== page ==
On April 8, 2013 the company filed the NDA for review and the FDA has determined a target review date under the Prescription Drug User Fee Act of December 8.
The NDA has been submitted for the approval of sofosbuvir and ribavirin (RBV) as an oral therapy for people suffering from genotype 2 and 3 HCV infection, as well treatment for genotype 1, 4, 5 and 6 HCV infection, when used in combination with RBV and pegylated interferon (peg-IFN).
Sofosbuvir offers impressive cure rates among people suffering from genotype 2 and 3 HCV infection, according to researchers at Weill Cornell Medical College.
Around twenty-five percent of hepatitis C patients in the U.S. suffer from one of these two subtypes.
Trial results demonstrate the efficacy of SofosbuvirThe POSITRON trial of the drug included 207 participants. The trial had very positive patient response rates after three months therapy of sofosbuvir combined with ribavirin. The response rates were 93% in patients with genotype 2 and 61% in those with genotype 3.
Sofosbuvir was found to offer much more effective treatment than Interferon. Approximately half of hepatitis C patients are unable to use Interferon or refuse it completely.
This is mainly because Interferon can have quite severe side effects, including: heart failure, loss of vision, and a decrease of white blood cells.
Dr. Ira Jacobson, chief of the Division of Gastroenterology and Hepatology and Vincent Astor Distinguished Professor of Medicine at Weill Cornell Medical College, said:
"The new sofosbuvir therapy offers a much-needed alternative to standard therapy with interferon, which can cause significant side effects for hepatitis C patients.
"We have dreamed for years of being able to eliminate interferon from our hepatitis C regimens and this study is one of several that are finally bringing us very close to realizing that goal."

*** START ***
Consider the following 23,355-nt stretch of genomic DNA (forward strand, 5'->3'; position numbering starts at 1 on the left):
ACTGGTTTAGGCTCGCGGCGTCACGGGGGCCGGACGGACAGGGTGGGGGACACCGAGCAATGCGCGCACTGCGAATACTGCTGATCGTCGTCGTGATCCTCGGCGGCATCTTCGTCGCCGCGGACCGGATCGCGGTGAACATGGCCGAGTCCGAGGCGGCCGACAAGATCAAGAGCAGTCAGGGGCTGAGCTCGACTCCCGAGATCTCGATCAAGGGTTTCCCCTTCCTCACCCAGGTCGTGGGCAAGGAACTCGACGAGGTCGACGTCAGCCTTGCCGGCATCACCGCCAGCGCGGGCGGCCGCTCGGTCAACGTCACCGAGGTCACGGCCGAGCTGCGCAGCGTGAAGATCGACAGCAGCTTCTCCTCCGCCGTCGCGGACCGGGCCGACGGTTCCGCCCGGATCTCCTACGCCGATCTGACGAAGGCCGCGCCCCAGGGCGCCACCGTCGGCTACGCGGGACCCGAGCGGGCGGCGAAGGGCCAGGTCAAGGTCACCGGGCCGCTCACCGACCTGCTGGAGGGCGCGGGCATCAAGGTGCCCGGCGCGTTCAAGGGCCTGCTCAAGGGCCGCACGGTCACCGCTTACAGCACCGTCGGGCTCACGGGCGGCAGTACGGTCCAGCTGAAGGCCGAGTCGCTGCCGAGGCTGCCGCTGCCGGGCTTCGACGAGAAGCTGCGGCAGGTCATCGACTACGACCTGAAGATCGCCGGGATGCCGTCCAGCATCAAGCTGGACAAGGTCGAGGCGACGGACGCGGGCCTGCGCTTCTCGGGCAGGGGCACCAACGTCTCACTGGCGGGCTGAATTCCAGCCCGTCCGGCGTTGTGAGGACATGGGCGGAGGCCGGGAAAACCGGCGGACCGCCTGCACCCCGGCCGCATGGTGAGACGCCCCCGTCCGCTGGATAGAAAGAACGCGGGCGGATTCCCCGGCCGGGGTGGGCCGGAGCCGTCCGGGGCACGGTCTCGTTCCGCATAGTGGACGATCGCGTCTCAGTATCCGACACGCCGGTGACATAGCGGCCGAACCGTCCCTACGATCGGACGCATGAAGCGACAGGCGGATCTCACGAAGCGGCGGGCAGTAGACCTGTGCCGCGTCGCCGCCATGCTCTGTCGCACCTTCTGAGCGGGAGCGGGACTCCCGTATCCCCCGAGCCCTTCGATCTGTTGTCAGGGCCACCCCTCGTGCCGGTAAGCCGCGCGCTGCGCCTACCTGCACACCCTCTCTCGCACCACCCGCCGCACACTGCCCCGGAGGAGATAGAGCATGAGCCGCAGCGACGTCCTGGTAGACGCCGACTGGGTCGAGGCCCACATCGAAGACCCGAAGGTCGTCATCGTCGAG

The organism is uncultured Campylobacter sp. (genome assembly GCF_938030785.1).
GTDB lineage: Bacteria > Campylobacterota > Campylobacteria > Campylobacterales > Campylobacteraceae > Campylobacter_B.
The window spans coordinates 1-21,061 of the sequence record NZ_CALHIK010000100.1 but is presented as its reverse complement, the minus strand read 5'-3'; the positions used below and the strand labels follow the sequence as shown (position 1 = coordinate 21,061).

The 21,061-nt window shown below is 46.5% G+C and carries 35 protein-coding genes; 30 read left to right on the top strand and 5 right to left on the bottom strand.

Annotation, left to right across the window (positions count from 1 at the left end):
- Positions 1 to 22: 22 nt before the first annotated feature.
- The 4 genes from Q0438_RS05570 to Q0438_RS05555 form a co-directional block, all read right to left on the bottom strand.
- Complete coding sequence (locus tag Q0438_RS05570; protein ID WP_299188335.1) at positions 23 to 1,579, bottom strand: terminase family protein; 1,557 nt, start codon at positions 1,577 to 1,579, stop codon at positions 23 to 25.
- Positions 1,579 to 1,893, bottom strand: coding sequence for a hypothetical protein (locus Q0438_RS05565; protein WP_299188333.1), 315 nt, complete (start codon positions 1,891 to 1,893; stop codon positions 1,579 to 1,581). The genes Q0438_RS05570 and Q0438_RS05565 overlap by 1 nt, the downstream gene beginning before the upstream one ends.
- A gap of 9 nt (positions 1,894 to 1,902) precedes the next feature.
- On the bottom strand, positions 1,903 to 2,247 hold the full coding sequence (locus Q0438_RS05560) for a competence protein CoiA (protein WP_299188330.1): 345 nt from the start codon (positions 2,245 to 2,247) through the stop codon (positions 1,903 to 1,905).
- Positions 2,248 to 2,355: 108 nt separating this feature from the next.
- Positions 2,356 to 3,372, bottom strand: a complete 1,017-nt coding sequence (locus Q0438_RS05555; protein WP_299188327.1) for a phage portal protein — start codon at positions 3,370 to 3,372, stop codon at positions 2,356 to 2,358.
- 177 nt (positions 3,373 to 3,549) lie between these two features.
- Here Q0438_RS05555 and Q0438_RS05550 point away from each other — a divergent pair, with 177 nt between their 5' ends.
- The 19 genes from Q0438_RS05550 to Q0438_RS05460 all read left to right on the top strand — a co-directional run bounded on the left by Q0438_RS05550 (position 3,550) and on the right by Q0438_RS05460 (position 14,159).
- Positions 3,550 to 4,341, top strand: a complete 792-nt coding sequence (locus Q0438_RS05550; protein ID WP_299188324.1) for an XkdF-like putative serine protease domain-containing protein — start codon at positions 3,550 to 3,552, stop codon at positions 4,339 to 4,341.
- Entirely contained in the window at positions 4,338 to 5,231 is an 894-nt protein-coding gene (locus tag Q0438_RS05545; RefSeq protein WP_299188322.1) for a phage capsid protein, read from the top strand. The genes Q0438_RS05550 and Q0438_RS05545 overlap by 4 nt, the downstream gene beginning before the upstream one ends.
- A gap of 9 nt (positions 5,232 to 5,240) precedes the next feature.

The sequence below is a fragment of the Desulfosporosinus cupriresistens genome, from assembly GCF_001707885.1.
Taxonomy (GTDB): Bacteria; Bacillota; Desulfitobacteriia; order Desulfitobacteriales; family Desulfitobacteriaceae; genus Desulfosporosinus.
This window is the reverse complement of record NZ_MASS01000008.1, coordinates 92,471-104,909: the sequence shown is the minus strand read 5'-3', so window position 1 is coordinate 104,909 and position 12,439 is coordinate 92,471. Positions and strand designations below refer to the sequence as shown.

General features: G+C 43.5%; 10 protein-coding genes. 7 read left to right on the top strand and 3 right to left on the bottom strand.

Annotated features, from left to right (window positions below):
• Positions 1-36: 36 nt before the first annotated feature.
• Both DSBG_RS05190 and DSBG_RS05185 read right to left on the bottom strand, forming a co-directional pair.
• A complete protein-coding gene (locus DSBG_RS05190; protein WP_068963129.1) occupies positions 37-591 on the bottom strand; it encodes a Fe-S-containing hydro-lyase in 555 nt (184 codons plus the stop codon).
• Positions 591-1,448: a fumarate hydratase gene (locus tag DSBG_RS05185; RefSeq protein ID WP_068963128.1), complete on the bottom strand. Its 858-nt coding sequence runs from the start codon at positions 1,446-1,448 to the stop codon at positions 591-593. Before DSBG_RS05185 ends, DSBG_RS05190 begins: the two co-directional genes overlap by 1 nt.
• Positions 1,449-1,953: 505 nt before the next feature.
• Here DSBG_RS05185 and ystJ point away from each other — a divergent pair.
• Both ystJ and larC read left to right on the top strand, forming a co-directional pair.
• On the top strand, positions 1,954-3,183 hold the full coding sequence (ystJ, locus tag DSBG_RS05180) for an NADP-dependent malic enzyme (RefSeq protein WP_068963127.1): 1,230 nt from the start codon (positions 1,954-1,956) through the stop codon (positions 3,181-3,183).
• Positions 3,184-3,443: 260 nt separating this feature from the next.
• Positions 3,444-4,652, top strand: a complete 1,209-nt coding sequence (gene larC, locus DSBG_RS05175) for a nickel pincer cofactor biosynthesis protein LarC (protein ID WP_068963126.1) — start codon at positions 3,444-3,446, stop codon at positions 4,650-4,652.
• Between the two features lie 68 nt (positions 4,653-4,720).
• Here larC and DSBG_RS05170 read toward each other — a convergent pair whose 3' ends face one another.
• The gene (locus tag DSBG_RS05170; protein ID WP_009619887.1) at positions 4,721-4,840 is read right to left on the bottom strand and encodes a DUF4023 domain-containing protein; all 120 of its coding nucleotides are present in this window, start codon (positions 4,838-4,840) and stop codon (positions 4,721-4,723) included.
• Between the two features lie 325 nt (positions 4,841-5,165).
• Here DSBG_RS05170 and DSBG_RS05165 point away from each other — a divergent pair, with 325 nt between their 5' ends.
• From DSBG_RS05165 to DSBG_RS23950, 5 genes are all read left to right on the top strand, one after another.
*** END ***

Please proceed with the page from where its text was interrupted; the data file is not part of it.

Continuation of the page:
The FUSION Trial of the drug, which was led by Dr. David R. Nelson from the University of Florida at Gainesville, similarly tested the effectiveness of sofosbuvir plus ribavirin in hepatitis C patients who didn't respond to Interferon. The participants were evaluated at 12 and 16 weeks of therapy.
The study found that the longer the patients took the sofosbuvir combo, the higher their cure rate was.
Dr. Jacobson said:
"Given the absence to date of alternative therapies for patients with genotype 2 or 3 who have failed interferon therapy or for whom it is not an option, treatment with the new sofosbuvir regimen offers a vast improvement. But the optimal duration of treatment for genotype 3 patients, in order to maximize their chance of cure, remains undefined. It could be longer than 16 weeks."
Prevalence of hepatitis C170 million people are infected with hepatitis C around the world. It is responsible for over 350,000 deaths every year. Close to 4 million Americans suffer from hepatitis C.
Many patients experience no symptoms of hepatitis C and don't realize they are infected. However, if left untreated the disease can progress to cirrhosis, liver cancer and liver failure.
Hepatitis C Made Simple
Written by Joseph Nordqvist